14 September 2023

One-third of women in the ACT feel doctors aren't taking them seriously, survey finds

| Lizzie Waymouth
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Female patient talks to a female nurse.

More women in the ACT self-rate their health as ‘fair’ or ‘poor’ rather than ‘very good’ or ‘excellent’, according to a new survey. Photo: File.

Women in the ACT seeking to access medical care still face considerable barriers, the results of a recent survey suggest.

The survey conducted by Women’s Health Matters (WHM) found many women did not have satisfactory services for common reproductive health conditions such as endometriosis and polycystic ovarian syndrome (PCOS).

The results also suggested despite a high prevalence of mental health conditions among women in the ACT, only some women were accessing treatment.

More than one-third of respondents said they felt doctors were taking them only somewhat seriously or not at all seriously, while one-quarter said they avoided seeing a doctor wherever possible.

WHM surveyed more than 1600 women about their experiences of general health and mental health, health information and health services, sexual and reproductive health, pregnancy and parenting, discrimination, safety and violence.

Datasets on women’s health in the ACT have previously been considerably smaller, so this research is vital to better understand the areas where improvement is needed.

“This major survey will help us to see where the health system could work better to address the needs of different groups of people, and where we need to remove barriers,” WHM CEO Lauren Anthes said.

According to the survey, more women in the ACT self-rated their health as ‘fair’ or ‘poor’ rather than ‘very good’ or ‘excellent’.

“Comparing our findings with other datasets, we can see that people in our survey overall rated their health more poorly than women over 18 in other surveys conducted previously,” the report stated.

While most women rated their access to a GP as excellent, very good or good, more than a quarter (26.4 per cent) rated it as fair or poor. The reasons most commonly given were difficulty getting an appointment and high costs.

Women’s inclination to seek healthcare raised concern with 35 per cent of respondents agreeing or strongly agreeing that they would only see a GP if there was no other option.

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Women in the ACT also reported difficulty accessing other categories of health care.

“The kinds of care rated most poorly for access were mental health services, specialists, medical care at short notice and medical care after hours. For every type of care (except telehealth) more people rated their access as fair or poor than rated it as excellent/very good,” the report stated.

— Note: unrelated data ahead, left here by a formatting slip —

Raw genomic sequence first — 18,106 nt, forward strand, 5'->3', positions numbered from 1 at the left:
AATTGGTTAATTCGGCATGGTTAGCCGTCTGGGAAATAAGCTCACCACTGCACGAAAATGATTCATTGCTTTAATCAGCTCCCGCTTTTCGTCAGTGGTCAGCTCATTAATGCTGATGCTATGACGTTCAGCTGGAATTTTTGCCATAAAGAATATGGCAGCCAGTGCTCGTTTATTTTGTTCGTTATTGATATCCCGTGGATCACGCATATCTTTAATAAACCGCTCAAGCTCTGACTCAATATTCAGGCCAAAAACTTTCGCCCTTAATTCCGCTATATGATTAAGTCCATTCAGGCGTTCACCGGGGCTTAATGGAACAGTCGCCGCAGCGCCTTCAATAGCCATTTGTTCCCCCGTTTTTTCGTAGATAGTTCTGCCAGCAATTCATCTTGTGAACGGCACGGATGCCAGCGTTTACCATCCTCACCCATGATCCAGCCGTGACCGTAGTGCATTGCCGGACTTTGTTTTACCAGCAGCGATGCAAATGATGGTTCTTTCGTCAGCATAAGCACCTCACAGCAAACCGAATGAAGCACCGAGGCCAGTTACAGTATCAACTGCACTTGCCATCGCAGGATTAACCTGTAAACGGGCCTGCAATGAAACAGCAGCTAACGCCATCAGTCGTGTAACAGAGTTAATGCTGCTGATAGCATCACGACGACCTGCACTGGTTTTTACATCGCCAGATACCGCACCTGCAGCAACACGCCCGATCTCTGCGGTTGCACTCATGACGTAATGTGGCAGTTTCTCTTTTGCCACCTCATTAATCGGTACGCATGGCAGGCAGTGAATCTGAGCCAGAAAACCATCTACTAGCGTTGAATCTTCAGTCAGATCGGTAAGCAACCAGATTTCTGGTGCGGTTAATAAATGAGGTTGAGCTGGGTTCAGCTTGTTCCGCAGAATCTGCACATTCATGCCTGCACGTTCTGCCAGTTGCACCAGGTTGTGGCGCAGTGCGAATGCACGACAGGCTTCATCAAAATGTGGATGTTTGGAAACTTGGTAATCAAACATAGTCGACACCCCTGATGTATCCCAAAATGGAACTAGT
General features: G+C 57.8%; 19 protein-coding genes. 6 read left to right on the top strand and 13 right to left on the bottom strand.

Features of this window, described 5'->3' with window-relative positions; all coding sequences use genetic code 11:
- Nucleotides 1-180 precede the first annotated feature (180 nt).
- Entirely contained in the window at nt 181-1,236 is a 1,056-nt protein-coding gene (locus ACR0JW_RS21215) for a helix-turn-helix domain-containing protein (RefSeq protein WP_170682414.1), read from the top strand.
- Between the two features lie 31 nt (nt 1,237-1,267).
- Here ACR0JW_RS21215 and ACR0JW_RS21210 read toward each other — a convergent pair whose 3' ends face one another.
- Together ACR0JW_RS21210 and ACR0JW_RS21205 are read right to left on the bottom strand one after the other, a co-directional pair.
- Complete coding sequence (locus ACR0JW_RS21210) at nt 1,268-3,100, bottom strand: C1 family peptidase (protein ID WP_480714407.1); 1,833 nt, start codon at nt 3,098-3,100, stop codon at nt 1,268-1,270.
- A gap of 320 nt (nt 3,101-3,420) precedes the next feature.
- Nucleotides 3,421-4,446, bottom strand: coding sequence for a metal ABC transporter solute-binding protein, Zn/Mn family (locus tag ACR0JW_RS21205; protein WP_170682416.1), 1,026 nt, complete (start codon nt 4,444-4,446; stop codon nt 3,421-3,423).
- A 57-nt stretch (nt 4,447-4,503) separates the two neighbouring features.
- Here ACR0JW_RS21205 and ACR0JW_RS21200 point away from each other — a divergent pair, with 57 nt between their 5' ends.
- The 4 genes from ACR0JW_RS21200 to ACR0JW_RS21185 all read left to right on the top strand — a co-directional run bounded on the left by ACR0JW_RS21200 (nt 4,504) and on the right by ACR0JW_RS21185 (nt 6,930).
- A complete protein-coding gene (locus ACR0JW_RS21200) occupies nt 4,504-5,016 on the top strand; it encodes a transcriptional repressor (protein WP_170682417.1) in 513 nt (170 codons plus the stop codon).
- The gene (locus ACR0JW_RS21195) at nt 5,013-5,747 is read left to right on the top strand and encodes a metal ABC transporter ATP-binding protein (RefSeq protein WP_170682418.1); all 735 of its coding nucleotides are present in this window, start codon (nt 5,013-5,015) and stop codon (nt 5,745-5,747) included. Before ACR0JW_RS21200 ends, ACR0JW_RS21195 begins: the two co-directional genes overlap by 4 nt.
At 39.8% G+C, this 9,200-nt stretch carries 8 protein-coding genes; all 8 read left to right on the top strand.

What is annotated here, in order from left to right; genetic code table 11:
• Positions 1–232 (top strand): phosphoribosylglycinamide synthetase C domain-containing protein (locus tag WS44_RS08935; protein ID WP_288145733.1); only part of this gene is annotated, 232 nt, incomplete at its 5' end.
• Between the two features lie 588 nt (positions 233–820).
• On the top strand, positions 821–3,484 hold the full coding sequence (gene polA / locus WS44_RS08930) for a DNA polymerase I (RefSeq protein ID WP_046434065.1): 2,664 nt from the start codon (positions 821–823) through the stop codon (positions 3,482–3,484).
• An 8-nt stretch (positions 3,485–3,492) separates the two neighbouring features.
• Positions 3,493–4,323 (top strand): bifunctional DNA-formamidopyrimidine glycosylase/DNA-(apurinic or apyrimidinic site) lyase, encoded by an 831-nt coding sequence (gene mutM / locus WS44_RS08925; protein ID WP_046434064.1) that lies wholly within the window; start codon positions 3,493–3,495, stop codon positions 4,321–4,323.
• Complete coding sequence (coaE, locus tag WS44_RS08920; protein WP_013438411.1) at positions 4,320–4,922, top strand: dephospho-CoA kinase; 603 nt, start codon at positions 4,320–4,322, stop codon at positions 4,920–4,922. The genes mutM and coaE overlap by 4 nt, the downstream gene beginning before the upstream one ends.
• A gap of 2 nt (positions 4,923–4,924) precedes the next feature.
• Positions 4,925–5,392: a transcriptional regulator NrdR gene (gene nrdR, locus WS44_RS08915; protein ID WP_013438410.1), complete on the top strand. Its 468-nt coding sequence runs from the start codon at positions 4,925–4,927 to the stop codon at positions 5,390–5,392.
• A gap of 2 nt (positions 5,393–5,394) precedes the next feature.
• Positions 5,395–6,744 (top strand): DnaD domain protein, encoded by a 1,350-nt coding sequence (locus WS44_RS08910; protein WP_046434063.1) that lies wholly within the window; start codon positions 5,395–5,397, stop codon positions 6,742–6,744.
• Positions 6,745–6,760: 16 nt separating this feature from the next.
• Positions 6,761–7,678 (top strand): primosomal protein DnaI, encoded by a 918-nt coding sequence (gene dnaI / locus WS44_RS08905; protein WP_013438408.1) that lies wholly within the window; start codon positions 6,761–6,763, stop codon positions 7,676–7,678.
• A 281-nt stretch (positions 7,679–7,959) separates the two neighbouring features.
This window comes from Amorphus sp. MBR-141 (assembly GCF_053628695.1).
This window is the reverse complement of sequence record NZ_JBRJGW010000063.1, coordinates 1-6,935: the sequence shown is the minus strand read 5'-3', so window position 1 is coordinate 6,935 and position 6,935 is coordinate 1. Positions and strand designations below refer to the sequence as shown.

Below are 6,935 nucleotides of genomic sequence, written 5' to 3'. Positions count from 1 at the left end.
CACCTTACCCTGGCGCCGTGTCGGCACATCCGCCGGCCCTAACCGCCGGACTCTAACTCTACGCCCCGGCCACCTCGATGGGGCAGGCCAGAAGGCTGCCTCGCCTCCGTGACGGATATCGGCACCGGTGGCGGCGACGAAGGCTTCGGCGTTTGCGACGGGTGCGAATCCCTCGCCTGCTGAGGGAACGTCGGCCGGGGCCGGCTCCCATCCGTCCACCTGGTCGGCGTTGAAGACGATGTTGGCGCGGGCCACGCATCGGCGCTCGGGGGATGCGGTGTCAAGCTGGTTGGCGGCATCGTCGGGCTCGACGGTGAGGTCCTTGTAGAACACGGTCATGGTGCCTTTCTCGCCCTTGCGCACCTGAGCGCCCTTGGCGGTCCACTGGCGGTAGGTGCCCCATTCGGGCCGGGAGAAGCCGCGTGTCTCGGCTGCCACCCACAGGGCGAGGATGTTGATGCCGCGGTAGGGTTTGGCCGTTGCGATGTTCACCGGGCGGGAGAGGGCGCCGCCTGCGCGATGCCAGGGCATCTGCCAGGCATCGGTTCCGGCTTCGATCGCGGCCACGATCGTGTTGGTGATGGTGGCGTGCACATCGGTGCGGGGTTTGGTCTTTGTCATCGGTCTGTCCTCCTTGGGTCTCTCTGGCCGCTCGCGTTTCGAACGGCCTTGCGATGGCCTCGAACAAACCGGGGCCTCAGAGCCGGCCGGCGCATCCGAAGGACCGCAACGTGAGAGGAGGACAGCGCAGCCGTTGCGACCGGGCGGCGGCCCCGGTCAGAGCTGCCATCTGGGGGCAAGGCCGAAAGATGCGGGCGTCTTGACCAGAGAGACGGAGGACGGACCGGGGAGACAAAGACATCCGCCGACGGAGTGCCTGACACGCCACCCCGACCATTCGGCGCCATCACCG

Ms Anthes said another outcome “we weren’t necessarily expecting” was the fact respondents reported much higher rates of psychological distress than other recent data.

“Levels of distress and unmet needs in relation to mental health were much higher than what we realised, and this is an area we definitely need to focus on,” she said.

“Our survey found that around 19 per cent of respondents had a K6 score indicating probable serious mental illness. By comparison, the 2021 ACT General Health Survey found 5.6 per cent of female people had a K6 score indicating probable serious mental illness.”

Ms Anthes pointed out there were high rates of mental distress and mental illness reported in general, with about 64 per cent of people reporting they had been treated for or diagnosed with a mental health condition and 45 per cent reporting treatment/diagnosis in the last two years.

However, only about one-third of respondents said they had consulted with a psychologist, counsellor or other mental health worker in the last 12 months, suggesting access to support was still a major issue.

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Ms Anthes said the most significant result of the survey was the lack of adequate treatment and support for reproductive health conditions.

“Lots of people who identified having symptoms of endometriosis, PCOS, persistent pelvic pain and symptoms of menopause reported they weren’t satisfied with treatment,” she said.

“This indicates to us we need more attention around sexual and reproductive health.”

More than half the respondents with endometriosis reported being dissatisfied or very dissatisfied with their healthcare for the condition, while 54 per cent of respondents with PCOS said they were dissatisfied or very dissatisfied. For persistent pelvic pain, this figure was almost 60 per cent.

“The burning priority area now is to call for a sexual and reproductive health strategy in the ACT,” Ms Anthes said.

She said WHM, supported by the ACT Health Directorate, would work with the ACT Government to use the results of the survey to better inform health policy and ensure these barriers were addressed.

“It isn’t just the health system, also education and workplaces,” she said. “We want employers to talk about a reproductive health-led policy.”

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It’s more than about gynaecological or mental health issues. I don’t know a single woman who doesn’t have a story to tell about having a issue trivialised into (A) the fault of your weight; (B) a product of getting older; or (C) general “women’s problems”. I was in my 20s the first time I was told something was age related and I’ve been told other problems were because I was too heavy when I was well within the range recommended for my height and below the dreaded 25 BMI mark.

What is most frustrating about this survey result is it is nothing new. This problem has been identified for years and nothing is changing.

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